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How to Sell Property as Tenants in Common

How to Sell Property as Tenants in Common

Tenancy in common is one of the main types of property co-ownership. Find out what rights a tenant in common has when selling property.

25th November 2020
Reading Time: 3 minutes

What is a tenant in common?

A tenant in common has distinct rights when selling co-owned property.

Tenancy in common is one of two main types of co-ownership. Basically, each tenant in common owns a fixed undivided share of the property. For example, someone could own 50% of the property. When someone co-owns property as a tenant in common their share of the property does not grow or shrink over time unless they take specific actions to that end.

Furthermore, tenants in common may own unequal shares of the property. While co-owners are free to nominally agree on any arrangement to divide the property, if a dispute arises courts may overrule the agreement and determine the division of ownership according to the financial contributions each co-owner made to the value of the property. Each co-owner has the right to possess and enjoy the whole of the property no matter the amount of their share in the property. Moreover, each co-owner is able to leave their share of the property to others in their will.

Comparing tenancy in common with the other form of co-ownership, joint tenancy, can further highlight the characteristics of the tenancy in common relationship.

Joint tenancy

Unlike tenants in common, joint tenants each own the whole of the property. However, while there are other joint tenants, they are said to each own an equal potential share of the property. Furthermore, they must each have the same interest derived from the same legal instrument at the same time.

The share of a joint tenant can grow over time. This is due to the right of survivorship. To explain, the right of survivorship ensures that joint tenants cannot leave their share of the property to others in a will. Instead, if a joint tenant passes away, then their share of the property automatically goes to the surviving joint tenants. If there are multiple surviving joint tenants, then the share is split among the surviving join tenants evenly in keeping with the rules of joint tenancy. On the other hand, if there is only one surviving joint tenant the whole of the property co-owned under the joint tenancy goes to the sole survivor.

A joint tenant can sell their potential share of the property. In doing so, they sever the joint tenancy. As a result the new owner of the sold share owns that share as a tenant in common. Meanwhile, the remaining joint tenants still own the other portion of the property in a joint tenancy.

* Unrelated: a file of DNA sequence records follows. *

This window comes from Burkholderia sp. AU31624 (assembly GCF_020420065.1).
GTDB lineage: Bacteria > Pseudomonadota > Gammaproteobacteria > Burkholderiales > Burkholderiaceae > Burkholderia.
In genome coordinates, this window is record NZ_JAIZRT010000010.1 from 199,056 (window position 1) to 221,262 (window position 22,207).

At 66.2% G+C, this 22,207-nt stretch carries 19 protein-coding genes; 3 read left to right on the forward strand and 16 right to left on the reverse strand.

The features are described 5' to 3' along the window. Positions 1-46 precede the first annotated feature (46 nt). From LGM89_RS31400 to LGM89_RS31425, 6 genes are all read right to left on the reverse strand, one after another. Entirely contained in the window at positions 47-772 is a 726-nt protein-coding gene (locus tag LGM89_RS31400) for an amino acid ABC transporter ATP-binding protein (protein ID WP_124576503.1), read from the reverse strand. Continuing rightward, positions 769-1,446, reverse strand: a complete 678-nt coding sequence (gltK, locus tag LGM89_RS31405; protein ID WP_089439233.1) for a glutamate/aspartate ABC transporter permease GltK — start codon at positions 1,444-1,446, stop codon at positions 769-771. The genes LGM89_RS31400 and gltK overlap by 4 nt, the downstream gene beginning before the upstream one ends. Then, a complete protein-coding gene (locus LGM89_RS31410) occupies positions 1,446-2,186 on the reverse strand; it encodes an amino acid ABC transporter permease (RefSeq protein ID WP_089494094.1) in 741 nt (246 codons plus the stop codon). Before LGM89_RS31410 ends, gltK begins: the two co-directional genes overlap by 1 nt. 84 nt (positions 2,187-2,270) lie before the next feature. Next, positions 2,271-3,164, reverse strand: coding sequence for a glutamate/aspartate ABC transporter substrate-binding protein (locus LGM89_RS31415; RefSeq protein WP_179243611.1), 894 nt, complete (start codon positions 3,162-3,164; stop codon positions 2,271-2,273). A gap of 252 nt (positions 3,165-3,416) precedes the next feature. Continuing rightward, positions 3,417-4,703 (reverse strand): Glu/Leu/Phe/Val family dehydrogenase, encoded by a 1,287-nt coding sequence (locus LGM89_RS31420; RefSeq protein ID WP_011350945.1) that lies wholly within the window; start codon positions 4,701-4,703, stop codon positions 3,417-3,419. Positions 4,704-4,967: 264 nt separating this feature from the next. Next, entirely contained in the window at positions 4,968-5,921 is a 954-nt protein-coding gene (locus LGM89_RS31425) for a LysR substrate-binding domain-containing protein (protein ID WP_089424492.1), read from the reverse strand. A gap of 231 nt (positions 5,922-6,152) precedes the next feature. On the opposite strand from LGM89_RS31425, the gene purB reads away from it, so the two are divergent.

What are your rights for selling property as a tenant in common?

Likewise, any tenant in common can sell their fixed share of the property. The new owner of the share in the property will also own it as a tenant in common. However, it should be noted that co-owner can sell their share to another co-owner of the same property. If there were only two co-owners, the remaining co-owner will become the sole owner after the sale. All co-owners may also coordinate a simultaneous sale of each of their shares to a third party, which would end the co-ownership. As a result of the sale, the third party becomes the sole owner.

Court ordered selling

Where the co-ownership has broken down, the court may end the co-ownership by ordering a sale. The Conveyancing Act 1919 (NSW) empowers any co-owner to apply to the court for this. Generally, courts rarely refuse such an application. In this case, each co-owner is entitled to a share of the proceeds of the sale. The court determines the rightful share of each co-owner according to their proportion of interest in the property as a tenant in common. The court can adjust the proportion according to any rights each co-owner has against each other. These may include:

  • occupation fees owed by other co-owners arising by way of agreement or unlawful exclusion
  • reimbursements for contributions made to improve the value of the property
  • claims against any rent or profit arising from the property collected by another co-owner

To make sure you protect your rights as a co-owner, it is important to consult a property lawyer.

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Author
Alex Cheng

Alex is a Legal Tech Intern at Lawpath working as a part of the content team. He is currently studying a Juris Doctor at the University of Technology Sydney. He is interested in how design and technology can help improve the experiences of legal practitioners and their clients.